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Rx in the City 2012
Barely Winded

Doctor Olympics: Methodist heart expert carries — and kisses — the torch for the London Games

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Dr. William Zoghbi, Olympic torch, July 2012
Dr. William Zoghbi was selected to carry the torch as a representative of the American College of Cardiology.  Courtesy Photo
Dr. William Zoghbi, Olympic torch, July 2012
Zoghbi, right, received the flame from Simon Cruden of England. Courtesy Photo
Dr. William Zoghbi, Olympic torch, July 2012
Courtesy Photo
Dr. William Zoghbi, Olympic torch, July 2012, Simon Cruder, Carly Castle, and William Zoghbi
Simon Cruder, from left, Carly Castle and Dr. William Zoghbi Courtesy Photo
Dr. William Zoghbi, Olympic torch, July 2012
Dr. William Zoghbi, Olympic torch, July 2012
Dr. William Zoghbi, Olympic torch, July 2012
Dr. William Zoghbi, Olympic torch, July 2012, Simon Cruder, Carly Castle, and William Zoghbi
Houston Methodist Hospital
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Dr. William Zoghbi is the William L. Winters Endowed Chair of Cardiovascular Imaging at the Methodist DeBakey Heart Center, the director of the Cardiovascular Imaging Institute at the Methodist Hospital in Houston, Weill Cornell Medical College professor of medicine and the standing president of the American College of Cardiology

And as of Monday, he has another badge to add to his impressive resume: Torchbearer for the 2012 London Summer Olympics.

 Zoghbi appeared barely winded, the picture of health, as he passed the flame off to the next bearer, 18-year-old Tom Rollosan.  

Zoghbi was invited by Coca-Cola, a London 2012 sponsor, to carry the torch as a representative of the American College of Cardiology. He'll be just one of 8,000 people to carry the flame across the United Kingdom in the 70-day, 8,000-mile Olympic Torch Relay leading up to the opening ceremonies of the Olympic Games on July 27.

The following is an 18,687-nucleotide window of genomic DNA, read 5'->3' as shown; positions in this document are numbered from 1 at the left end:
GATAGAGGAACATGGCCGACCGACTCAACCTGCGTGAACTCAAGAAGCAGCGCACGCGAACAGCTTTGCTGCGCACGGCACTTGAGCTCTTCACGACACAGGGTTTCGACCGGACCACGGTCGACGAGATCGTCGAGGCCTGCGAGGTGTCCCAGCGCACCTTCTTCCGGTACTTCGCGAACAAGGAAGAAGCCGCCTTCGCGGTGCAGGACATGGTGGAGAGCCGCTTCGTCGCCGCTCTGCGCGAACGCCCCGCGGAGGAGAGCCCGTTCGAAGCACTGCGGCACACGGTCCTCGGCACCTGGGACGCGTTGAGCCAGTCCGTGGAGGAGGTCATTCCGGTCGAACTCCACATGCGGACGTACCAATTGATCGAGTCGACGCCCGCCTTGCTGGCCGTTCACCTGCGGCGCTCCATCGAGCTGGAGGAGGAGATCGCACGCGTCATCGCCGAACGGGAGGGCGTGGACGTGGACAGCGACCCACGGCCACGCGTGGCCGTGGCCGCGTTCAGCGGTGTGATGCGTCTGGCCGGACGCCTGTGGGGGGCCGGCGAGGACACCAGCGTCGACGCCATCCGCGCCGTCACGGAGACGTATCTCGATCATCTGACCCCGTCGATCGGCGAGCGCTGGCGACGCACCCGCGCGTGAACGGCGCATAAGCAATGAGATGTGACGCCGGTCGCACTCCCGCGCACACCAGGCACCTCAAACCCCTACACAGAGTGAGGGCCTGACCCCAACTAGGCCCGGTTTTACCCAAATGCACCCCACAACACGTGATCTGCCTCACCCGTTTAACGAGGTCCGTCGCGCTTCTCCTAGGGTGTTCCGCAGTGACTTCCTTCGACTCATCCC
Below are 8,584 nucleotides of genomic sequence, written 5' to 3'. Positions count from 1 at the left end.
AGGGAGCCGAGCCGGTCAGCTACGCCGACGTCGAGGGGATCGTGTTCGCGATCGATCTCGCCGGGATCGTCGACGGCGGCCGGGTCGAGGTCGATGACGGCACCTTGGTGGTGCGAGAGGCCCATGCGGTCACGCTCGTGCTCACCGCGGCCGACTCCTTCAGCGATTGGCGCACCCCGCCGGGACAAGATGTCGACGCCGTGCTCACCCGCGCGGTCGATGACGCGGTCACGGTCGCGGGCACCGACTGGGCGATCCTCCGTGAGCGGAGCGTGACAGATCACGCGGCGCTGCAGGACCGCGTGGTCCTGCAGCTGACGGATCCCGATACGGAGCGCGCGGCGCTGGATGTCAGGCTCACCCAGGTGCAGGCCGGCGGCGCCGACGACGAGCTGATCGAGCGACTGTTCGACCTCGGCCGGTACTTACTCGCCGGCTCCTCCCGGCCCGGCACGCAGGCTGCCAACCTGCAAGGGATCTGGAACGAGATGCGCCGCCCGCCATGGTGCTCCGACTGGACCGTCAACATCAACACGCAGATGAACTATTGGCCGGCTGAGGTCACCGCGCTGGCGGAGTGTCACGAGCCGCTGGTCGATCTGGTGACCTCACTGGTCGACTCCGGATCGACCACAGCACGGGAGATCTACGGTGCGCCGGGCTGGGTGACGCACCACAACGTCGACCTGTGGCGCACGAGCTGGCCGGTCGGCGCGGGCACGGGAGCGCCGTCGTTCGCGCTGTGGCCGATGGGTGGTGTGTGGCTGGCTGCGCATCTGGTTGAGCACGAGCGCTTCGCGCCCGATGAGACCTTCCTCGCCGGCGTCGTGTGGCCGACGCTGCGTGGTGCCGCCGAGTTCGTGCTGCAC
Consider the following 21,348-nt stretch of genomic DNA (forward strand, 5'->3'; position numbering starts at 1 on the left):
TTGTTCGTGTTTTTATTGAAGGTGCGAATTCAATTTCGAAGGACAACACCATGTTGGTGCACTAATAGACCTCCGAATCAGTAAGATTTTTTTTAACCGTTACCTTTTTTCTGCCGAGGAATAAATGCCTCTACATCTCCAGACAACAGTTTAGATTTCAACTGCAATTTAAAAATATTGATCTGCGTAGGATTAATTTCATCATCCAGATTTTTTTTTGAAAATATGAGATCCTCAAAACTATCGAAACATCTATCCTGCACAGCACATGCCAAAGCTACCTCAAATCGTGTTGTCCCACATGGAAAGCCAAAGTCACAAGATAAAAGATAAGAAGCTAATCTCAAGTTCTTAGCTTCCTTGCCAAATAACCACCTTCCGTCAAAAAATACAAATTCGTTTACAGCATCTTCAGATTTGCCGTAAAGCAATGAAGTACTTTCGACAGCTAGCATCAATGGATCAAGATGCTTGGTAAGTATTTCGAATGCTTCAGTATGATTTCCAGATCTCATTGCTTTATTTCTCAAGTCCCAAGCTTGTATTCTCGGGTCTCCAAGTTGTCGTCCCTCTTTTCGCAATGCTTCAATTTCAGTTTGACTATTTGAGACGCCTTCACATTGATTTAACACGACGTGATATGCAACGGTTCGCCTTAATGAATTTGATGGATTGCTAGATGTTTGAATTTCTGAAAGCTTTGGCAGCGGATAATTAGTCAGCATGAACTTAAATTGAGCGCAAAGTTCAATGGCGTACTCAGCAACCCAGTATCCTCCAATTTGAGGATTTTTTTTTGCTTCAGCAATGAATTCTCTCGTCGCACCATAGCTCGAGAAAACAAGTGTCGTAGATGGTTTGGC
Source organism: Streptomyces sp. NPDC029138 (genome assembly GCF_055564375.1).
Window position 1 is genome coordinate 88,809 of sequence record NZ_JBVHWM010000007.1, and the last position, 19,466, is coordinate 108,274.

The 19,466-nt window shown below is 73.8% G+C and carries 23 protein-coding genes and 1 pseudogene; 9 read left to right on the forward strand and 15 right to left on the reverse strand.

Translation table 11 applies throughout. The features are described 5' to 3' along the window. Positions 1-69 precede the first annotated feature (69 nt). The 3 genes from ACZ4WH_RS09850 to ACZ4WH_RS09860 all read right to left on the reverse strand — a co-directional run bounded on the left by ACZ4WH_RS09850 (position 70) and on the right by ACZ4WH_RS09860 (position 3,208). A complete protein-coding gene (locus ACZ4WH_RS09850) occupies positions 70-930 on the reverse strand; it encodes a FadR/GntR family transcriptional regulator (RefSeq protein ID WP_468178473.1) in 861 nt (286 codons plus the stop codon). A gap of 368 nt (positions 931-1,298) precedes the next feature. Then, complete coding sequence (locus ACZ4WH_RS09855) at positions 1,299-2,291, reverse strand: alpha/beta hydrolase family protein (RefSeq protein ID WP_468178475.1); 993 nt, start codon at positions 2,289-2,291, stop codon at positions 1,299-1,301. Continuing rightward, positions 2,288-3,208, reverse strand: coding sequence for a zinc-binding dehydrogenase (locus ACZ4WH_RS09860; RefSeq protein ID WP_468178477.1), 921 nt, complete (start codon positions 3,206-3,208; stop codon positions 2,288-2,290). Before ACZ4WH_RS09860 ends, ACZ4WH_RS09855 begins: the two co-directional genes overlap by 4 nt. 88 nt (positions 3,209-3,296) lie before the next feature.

Just after 3 p.m. in England, the 56-year-old Zoghbi high-fived the previous torchbearer, Simon Cruden, a blind brain tumor survivor. Then the Houston representative kissed the gold torch before starting out at a smooth clip through the historical town of Bicester.

He kept up his pace for the 300 meter (approximately .186 mile) run, alternately waving to the crowd and triumphantly thumping his chest, followed by a caravan of vehicles and accompanied by a cluster of Olympic flame attendants. 

And then, his leg was over as quickly as it started. Zoghbi appeared barely winded, the picture of health, as he passed the flame off to the next bearer, 18-year-old Tom Rollason.

"Every four years, Olympic athletes inspire us with their physical abilities and their dedication to health, sport and country," Zoghbi said in a statement. "I am thrilled to carry the Olympic Torch in the name of health — body and mind."

The flame will arrive at the Olympic Park on July 27. Keep up with its progress here

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